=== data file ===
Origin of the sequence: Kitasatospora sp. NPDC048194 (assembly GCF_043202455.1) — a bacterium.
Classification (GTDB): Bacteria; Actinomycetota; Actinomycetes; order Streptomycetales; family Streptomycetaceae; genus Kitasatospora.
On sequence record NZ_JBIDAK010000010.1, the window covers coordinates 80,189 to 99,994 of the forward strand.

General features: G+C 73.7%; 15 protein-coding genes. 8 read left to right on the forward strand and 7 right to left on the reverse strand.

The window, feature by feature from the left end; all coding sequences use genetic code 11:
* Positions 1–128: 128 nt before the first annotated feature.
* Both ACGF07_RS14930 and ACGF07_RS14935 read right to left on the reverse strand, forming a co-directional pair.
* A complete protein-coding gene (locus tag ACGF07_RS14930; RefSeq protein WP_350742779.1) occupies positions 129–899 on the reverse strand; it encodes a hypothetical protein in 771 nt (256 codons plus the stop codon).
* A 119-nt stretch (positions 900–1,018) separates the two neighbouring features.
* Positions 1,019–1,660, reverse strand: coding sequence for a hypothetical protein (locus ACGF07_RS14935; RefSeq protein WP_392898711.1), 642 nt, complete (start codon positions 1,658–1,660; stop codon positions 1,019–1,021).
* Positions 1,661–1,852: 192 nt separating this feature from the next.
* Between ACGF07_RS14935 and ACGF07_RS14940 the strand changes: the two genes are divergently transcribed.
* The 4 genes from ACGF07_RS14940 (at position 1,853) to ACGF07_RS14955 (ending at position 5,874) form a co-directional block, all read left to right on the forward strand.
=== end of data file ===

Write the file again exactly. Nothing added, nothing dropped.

Origin of the sequence: Kitasatospora sp. NPDC048194 (assembly GCF_043202455.1) — a bacterium.
Classification (GTDB): Bacteria; Actinomycetota; Actinomycetes; order Streptomycetales; family Streptomycetaceae; genus Kitasatospora.
On sequence record NZ_JBIDAK010000010.1, the window covers coordinates 80,189 to 99,994 of the forward strand.

General features: G+C 73.7%; 15 protein-coding genes. 8 read left to right on the forward strand and 7 right to left on the reverse strand.

The window, feature by feature from the left end; all coding sequences use genetic code 11:
* Positions 1–128: 128 nt before the first annotated feature.
* Both ACGF07_RS14930 and ACGF07_RS14935 read right to left on the reverse strand, forming a co-directional pair.
* A complete protein-coding gene (locus tag ACGF07_RS14930; RefSeq protein WP_350742779.1) occupies positions 129–899 on the reverse strand; it encodes a hypothetical protein in 771 nt (256 codons plus the stop codon).
* A 119-nt stretch (positions 900–1,018) separates the two neighbouring features.
* Positions 1,019–1,660, reverse strand: coding sequence for a hypothetical protein (locus ACGF07_RS14935; RefSeq protein WP_392898711.1), 642 nt, complete (start codon positions 1,658–1,660; stop codon positions 1,019–1,021).
* Positions 1,661–1,852: 192 nt separating this feature from the next.
* Between ACGF07_RS14935 and ACGF07_RS14940 the strand changes: the two genes are divergently transcribed.
* The 4 genes from ACGF07_RS14940 (at position 1,853) to ACGF07_RS14955 (ending at position 5,874) form a co-directional block, all read left to right on the forward strand.